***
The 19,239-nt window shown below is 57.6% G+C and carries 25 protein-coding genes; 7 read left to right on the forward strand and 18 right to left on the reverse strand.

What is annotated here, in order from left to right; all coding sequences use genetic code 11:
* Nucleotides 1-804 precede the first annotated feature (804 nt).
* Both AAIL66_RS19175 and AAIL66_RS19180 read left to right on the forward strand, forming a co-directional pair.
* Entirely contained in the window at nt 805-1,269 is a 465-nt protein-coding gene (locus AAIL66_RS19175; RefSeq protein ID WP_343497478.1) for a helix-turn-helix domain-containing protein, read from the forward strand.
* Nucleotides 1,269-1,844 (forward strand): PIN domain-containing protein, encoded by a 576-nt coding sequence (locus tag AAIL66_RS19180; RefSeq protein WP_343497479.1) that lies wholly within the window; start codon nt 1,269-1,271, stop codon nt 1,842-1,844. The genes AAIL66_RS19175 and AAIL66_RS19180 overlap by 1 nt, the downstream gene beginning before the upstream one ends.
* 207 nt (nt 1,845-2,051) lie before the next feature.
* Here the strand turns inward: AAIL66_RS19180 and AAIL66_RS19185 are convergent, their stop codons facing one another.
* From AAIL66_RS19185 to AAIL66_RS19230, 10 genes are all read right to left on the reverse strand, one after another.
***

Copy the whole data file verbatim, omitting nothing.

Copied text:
The 19,239-nt window shown below is 57.6% G+C and carries 25 protein-coding genes; 7 read left to right on the forward strand and 18 right to left on the reverse strand.

What is annotated here, in order from left to right; all coding sequences use genetic code 11:
* Nucleotides 1-804 precede the first annotated feature (804 nt).
* Both AAIL66_RS19175 and AAIL66_RS19180 read left to right on the forward strand, forming a co-directional pair.
* Entirely contained in the window at nt 805-1,269 is a 465-nt protein-coding gene (locus AAIL66_RS19175; RefSeq protein ID WP_343497478.1) for a helix-turn-helix domain-containing protein, read from the forward strand.
* Nucleotides 1,269-1,844 (forward strand): PIN domain-containing protein, encoded by a 576-nt coding sequence (locus tag AAIL66_RS19180; RefSeq protein WP_343497479.1) that lies wholly within the window; start codon nt 1,269-1,271, stop codon nt 1,842-1,844. The genes AAIL66_RS19175 and AAIL66_RS19180 overlap by 1 nt, the downstream gene beginning before the upstream one ends.
* 207 nt (nt 1,845-2,051) lie before the next feature.
* Here the strand turns inward: AAIL66_RS19180 and AAIL66_RS19185 are convergent, their stop codons facing one another.
* From AAIL66_RS19185 to AAIL66_RS19230, 10 genes are all read right to left on the reverse strand, one after another.